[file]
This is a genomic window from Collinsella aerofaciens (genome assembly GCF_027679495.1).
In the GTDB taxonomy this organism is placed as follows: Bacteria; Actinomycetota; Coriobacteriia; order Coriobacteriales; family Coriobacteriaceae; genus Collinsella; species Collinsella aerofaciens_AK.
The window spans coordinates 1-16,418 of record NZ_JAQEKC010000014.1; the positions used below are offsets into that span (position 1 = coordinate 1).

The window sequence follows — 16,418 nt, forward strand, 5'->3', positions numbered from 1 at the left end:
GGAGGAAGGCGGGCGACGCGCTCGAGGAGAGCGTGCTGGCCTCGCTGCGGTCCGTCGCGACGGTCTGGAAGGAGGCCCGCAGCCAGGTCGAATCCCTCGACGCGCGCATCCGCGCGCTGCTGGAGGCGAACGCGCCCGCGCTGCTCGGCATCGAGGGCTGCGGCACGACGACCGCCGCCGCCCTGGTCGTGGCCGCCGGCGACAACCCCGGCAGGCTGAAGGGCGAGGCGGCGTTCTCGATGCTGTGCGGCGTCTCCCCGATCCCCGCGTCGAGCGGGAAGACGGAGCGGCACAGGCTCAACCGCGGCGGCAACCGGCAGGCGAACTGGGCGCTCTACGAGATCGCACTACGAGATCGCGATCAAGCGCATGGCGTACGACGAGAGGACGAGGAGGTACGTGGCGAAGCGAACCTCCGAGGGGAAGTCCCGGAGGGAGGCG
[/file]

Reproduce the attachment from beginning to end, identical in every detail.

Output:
This is a genomic window from Collinsella aerofaciens (genome assembly GCF_027679495.1).
In the GTDB taxonomy this organism is placed as follows: Bacteria; Actinomycetota; Coriobacteriia; order Coriobacteriales; family Coriobacteriaceae; genus Collinsella; species Collinsella aerofaciens_AK.
The window spans coordinates 1-16,418 of record NZ_JAQEKC010000014.1; the positions used below are offsets into that span (position 1 = coordinate 1).

The window sequence follows — 16,418 nt, forward strand, 5'->3', positions numbered from 1 at the left end:
GGAGGAAGGCGGGCGACGCGCTCGAGGAGAGCGTGCTGGCCTCGCTGCGGTCCGTCGCGACGGTCTGGAAGGAGGCCCGCAGCCAGGTCGAATCCCTCGACGCGCGCATCCGCGCGCTGCTGGAGGCGAACGCGCCCGCGCTGCTCGGCATCGAGGGCTGCGGCACGACGACCGCCGCCGCCCTGGTCGTGGCCGCCGGCGACAACCCCGGCAGGCTGAAGGGCGAGGCGGCGTTCTCGATGCTGTGCGGCGTCTCCCCGATCCCCGCGTCGAGCGGGAAGACGGAGCGGCACAGGCTCAACCGCGGCGGCAACCGGCAGGCGAACTGGGCGCTCTACGAGATCGCACTACGAGATCGCGATCAAGCGCATGGCGTACGACGAGAGGACGAGGAGGTACGTGGCGAAGCGAACCTCCGAGGGGAAGTCCCGGAGGGAGGCG